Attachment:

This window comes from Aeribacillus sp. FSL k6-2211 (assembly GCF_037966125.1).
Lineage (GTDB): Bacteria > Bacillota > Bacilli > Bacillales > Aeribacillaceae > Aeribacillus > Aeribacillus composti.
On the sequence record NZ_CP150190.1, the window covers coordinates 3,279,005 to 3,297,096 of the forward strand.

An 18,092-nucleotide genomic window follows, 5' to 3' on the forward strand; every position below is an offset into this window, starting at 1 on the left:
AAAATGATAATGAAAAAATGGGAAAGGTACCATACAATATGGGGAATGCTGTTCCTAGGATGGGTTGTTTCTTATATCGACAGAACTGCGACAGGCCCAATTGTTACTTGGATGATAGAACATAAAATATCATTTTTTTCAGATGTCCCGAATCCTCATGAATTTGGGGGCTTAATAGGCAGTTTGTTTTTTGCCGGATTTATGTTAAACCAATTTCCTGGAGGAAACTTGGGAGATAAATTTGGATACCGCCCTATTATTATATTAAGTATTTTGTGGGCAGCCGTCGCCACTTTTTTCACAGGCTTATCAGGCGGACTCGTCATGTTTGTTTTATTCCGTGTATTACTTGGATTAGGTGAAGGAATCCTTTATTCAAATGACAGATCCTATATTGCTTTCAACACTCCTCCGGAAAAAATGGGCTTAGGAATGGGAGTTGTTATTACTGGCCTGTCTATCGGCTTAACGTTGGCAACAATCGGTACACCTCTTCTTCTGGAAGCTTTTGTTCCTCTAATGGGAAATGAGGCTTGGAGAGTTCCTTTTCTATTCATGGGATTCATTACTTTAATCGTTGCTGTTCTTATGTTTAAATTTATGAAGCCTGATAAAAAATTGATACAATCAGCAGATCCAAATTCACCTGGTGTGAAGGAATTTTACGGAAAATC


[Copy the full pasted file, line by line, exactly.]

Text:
This window comes from Aeribacillus sp. FSL k6-2211 (assembly GCF_037966125.1).
Lineage (GTDB): Bacteria > Bacillota > Bacilli > Bacillales > Aeribacillaceae > Aeribacillus > Aeribacillus composti.
On the sequence record NZ_CP150190.1, the window covers coordinates 3,279,005 to 3,297,096 of the forward strand.

An 18,092-nucleotide genomic window follows, 5' to 3' on the forward strand; every position below is an offset into this window, starting at 1 on the left:
AAAATGATAATGAAAAAATGGGAAAGGTACCATACAATATGGGGAATGCTGTTCCTAGGATGGGTTGTTTCTTATATCGACAGAACTGCGACAGGCCCAATTGTTACTTGGATGATAGAACATAAAATATCATTTTTTTCAGATGTCCCGAATCCTCATGAATTTGGGGGCTTAATAGGCAGTTTGTTTTTTGCCGGATTTATGTTAAACCAATTTCCTGGAGGAAACTTGGGAGATAAATTTGGATACCGCCCTATTATTATATTAAGTATTTTGTGGGCAGCCGTCGCCACTTTTTTCACAGGCTTATCAGGCGGACTCGTCATGTTTGTTTTATTCCGTGTATTACTTGGATTAGGTGAAGGAATCCTTTATTCAAATGACAGATCCTATATTGCTTTCAACACTCCTCCGGAAAAAATGGGCTTAGGAATGGGAGTTGTTATTACTGGCCTGTCTATCGGCTTAACGTTGGCAACAATCGGTACACCTCTTCTTCTGGAAGCTTTTGTTCCTCTAATGGGAAATGAGGCTTGGAGAGTTCCTTTTCTATTCATGGGATTCATTACTTTAATCGTTGCTGTTCTTATGTTTAAATTTATGAAGCCTGATAAAAAATTGATACAATCAGCAGATCCAAATTCACCTGGTGTGAAGGAATTTTACGGAAAATC